KENYA –   The  Kenya National Biosafety Authority (NBA) has announced that commercial firms willing to engage in marketing of the recently approved genetically modified foods  (GMOs) will have to part with KES 850, 000 (US$5260) if a new proposal is passed.

The Authority also said that the new rates would also apply to those renewing environmental approvals after the expiration of 10 years.

“The Act requires the Authority to prescribe fees for the services it offers. In this regard, the Authority has prepared a schedule of the proposed fees, which is available at In line with the requirements of the law, the Authority is conducting public participation on the proposed fees,” the authority said in a gazetted advert.

In addition, the authority called upon members of the public to submit their comments within 21 days from the date of this notice, January 17, for consideration.

Likewise, to obtain genome-editing authorization for study, non-commercial players must spend KES 170,000 (US$ 1050)

Application fees of KES 40,000 (US$ 250) per shipment will apply for the transit of GMOs or anything derived from them via Kenya.

Likewise, KES 30,000 (US$ 185) will be required to register and license GMO manufacture, packaging, and storage, among other activities.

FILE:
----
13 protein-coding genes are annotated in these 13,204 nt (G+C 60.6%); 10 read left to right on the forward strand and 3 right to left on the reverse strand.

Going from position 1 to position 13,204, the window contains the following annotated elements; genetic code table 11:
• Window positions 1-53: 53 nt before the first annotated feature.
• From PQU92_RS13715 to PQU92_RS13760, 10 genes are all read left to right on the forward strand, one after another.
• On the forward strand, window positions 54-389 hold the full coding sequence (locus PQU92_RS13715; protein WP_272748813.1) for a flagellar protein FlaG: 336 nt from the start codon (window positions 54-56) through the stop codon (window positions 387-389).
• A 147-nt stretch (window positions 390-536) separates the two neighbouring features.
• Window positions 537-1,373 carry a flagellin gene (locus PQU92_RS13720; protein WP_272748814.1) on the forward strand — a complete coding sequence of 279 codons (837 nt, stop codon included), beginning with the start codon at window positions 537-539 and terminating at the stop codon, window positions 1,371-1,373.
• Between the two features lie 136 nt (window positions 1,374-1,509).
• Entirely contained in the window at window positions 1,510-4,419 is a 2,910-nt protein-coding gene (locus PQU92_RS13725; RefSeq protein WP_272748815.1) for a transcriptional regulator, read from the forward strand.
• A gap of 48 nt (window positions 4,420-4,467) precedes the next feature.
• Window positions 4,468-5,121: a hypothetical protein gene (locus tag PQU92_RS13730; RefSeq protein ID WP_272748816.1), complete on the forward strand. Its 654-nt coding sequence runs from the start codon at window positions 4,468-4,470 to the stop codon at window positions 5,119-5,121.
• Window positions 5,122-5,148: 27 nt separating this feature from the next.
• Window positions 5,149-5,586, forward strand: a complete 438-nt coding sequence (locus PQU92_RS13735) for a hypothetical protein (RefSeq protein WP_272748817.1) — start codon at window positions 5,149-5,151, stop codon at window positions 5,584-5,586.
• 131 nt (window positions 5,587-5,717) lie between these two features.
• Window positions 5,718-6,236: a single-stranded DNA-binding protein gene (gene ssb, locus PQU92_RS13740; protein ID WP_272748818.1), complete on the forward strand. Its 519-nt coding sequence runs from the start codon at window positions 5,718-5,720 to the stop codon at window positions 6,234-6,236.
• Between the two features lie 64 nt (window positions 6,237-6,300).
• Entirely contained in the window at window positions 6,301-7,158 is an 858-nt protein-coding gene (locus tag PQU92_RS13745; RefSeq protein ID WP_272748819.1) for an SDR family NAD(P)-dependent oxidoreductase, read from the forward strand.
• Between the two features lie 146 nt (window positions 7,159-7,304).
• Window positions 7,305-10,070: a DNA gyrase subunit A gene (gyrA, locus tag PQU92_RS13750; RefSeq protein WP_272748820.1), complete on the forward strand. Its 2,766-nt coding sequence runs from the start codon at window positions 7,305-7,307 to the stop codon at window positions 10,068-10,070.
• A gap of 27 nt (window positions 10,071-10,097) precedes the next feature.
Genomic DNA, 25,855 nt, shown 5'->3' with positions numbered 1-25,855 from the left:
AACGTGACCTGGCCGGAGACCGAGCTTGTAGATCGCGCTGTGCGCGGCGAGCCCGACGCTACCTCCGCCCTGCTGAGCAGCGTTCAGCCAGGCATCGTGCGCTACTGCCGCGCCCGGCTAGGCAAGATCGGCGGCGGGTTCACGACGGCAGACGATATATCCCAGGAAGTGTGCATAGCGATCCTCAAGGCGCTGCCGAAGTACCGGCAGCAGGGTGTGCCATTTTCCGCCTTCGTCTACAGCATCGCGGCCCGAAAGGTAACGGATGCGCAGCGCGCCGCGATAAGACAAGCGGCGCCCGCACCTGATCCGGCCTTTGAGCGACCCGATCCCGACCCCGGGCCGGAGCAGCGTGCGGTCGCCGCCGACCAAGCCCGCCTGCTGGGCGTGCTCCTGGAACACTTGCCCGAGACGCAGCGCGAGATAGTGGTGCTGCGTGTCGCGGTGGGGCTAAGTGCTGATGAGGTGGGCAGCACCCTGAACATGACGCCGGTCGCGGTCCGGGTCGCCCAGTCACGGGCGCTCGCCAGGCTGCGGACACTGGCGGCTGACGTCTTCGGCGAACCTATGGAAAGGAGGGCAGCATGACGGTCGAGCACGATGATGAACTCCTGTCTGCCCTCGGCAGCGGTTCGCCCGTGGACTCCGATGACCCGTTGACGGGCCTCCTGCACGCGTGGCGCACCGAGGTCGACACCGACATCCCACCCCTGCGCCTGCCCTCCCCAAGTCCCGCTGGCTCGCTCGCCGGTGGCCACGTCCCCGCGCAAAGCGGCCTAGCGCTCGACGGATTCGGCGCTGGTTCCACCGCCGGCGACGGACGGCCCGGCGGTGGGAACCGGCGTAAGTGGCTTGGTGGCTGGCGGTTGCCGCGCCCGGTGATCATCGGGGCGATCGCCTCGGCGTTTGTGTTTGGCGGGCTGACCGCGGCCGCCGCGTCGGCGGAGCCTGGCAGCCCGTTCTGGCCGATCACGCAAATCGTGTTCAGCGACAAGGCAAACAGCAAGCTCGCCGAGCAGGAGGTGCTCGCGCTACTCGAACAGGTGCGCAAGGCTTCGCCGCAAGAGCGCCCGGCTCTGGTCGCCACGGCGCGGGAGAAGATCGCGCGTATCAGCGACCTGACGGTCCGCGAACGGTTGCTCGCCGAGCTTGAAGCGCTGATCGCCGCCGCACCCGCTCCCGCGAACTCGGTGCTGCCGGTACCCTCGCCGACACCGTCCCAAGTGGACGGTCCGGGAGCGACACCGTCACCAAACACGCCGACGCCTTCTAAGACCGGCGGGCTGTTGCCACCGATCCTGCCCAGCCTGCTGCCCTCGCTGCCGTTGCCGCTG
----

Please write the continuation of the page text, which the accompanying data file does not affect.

The proposal comes against the backdrop of the recent verdict by the Kenya court, dismissing the case challenging the country’s move to lift a 10-year ban on the cultivation and commercial of genetically modified crops.

In a judgment delivered on October 12, 2023, the court said the petitioners did not provide evidence that GMOs harm the environment or human health.

The judge said that in addition to the Biosafety Act 2009 and regulations, the National Biosafety Authority (NBA), which was the second respondent, has adopted guidelines that govern the safety procedures.

He detailed that the body has adopted guidelines that govern the procedures for environmental release and placing of the market of GMOs, the procedure for receiving, administrative screening, and handling GMOs.

“All of these are intended to guarantee protection of the right to a clean and healthy environment,” he said.

According to NBA, Kenya has approved 58 GM projects – 40 for contained use in the laboratory or greenhouse, 15 for confined field trials, and three for environmental release or commercial cultivation.

With the court case now settled, scientists and the National Biosafety Authority were given the authority to release the variety of GM crops that have been developed and approved and create more as the country struggles with food security challenges.

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